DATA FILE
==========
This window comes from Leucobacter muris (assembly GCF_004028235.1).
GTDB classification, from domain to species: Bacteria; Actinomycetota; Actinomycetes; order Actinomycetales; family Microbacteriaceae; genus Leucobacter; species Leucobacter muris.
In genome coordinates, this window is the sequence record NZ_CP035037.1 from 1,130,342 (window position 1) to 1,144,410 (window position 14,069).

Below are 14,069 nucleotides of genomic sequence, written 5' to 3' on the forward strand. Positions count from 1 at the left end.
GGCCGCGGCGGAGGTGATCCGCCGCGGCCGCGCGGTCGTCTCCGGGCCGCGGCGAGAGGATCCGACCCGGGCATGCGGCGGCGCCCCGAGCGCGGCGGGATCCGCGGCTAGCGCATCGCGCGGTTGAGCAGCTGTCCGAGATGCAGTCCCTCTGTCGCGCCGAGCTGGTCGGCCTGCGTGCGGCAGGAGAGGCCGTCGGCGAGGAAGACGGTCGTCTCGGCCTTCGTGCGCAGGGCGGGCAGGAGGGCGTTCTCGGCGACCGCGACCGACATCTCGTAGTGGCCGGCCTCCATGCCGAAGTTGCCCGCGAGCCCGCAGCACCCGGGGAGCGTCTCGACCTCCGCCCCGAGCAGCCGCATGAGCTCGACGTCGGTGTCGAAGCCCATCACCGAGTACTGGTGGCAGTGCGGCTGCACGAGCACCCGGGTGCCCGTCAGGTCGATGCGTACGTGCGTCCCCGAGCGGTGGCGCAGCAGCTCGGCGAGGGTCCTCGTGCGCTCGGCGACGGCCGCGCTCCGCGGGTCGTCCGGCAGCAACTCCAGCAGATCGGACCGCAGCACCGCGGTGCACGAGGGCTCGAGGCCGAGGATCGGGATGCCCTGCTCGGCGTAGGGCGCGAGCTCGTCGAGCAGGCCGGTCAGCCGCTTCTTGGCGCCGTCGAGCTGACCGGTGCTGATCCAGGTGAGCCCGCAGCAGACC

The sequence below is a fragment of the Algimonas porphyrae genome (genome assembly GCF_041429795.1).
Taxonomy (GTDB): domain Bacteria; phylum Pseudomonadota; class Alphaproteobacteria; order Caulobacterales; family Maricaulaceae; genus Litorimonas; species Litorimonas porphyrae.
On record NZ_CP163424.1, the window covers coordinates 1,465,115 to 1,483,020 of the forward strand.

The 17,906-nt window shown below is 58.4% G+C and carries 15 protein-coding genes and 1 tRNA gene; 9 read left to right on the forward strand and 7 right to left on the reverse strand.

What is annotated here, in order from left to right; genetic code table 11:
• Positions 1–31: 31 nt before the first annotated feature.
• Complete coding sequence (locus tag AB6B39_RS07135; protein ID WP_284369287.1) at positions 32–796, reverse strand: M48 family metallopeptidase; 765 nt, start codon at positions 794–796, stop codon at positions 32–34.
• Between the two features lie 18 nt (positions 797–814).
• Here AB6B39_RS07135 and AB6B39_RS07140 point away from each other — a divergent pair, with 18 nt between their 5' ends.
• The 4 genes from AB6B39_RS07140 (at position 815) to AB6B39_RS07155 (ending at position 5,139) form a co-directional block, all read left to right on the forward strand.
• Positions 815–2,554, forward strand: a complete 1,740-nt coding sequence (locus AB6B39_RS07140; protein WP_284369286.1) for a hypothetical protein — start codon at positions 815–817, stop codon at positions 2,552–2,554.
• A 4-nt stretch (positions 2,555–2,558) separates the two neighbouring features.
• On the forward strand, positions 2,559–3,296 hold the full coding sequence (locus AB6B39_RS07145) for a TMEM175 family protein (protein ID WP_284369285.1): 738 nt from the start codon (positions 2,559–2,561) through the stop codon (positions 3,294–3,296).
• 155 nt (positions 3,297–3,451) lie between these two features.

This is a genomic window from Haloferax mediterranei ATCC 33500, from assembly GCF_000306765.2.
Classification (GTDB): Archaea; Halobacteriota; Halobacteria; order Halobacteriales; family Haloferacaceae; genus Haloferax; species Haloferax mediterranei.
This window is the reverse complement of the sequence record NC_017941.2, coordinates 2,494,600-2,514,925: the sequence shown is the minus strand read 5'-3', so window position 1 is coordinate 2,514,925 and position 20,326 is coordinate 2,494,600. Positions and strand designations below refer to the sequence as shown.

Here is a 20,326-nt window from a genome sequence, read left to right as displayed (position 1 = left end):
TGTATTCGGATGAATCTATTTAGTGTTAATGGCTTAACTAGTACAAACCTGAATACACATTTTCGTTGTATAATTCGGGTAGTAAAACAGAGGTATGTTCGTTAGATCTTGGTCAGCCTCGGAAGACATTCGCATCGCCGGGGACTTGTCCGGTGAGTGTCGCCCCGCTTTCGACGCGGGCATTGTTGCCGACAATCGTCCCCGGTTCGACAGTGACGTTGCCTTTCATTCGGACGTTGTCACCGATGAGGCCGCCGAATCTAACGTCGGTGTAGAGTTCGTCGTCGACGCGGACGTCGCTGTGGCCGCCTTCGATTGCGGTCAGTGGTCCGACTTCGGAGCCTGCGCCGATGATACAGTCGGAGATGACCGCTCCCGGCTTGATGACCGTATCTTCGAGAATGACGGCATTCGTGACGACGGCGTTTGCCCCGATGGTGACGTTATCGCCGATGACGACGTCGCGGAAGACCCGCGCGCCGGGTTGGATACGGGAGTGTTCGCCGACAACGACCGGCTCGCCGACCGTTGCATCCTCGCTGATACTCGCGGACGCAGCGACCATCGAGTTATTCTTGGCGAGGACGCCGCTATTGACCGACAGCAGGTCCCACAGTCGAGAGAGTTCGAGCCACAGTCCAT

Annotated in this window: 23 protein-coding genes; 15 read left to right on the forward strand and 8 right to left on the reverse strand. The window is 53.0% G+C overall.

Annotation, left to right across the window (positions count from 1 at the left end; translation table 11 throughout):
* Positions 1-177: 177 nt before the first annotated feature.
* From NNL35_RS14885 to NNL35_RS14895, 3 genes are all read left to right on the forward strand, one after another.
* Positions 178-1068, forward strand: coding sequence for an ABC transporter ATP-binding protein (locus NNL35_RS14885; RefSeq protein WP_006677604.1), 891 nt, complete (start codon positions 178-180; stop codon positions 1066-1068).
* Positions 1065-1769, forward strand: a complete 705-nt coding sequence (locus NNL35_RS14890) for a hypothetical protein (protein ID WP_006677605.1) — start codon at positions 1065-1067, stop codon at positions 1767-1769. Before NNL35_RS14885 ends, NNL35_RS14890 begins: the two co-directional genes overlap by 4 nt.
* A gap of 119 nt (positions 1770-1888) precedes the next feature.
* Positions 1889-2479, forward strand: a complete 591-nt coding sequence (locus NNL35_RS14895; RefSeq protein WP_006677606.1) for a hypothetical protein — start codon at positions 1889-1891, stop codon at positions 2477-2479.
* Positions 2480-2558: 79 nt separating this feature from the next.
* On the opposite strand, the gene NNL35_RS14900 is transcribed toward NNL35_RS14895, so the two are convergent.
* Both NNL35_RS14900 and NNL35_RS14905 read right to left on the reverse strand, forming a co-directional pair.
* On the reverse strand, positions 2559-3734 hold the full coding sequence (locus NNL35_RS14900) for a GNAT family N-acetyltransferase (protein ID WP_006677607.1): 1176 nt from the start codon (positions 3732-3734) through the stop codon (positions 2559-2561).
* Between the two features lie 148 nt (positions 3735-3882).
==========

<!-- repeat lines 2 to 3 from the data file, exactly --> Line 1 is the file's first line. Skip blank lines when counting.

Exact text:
GTDB classification, from domain to species: Bacteria; Actinomycetota; Actinomycetes; order Actinomycetales; family Microbacteriaceae; genus Leucobacter; species Leucobacter muris.
In genome coordinates, this window is the sequence record NZ_CP035037.1 from 1,130,342 (window position 1) to 1,144,410 (window position 14,069).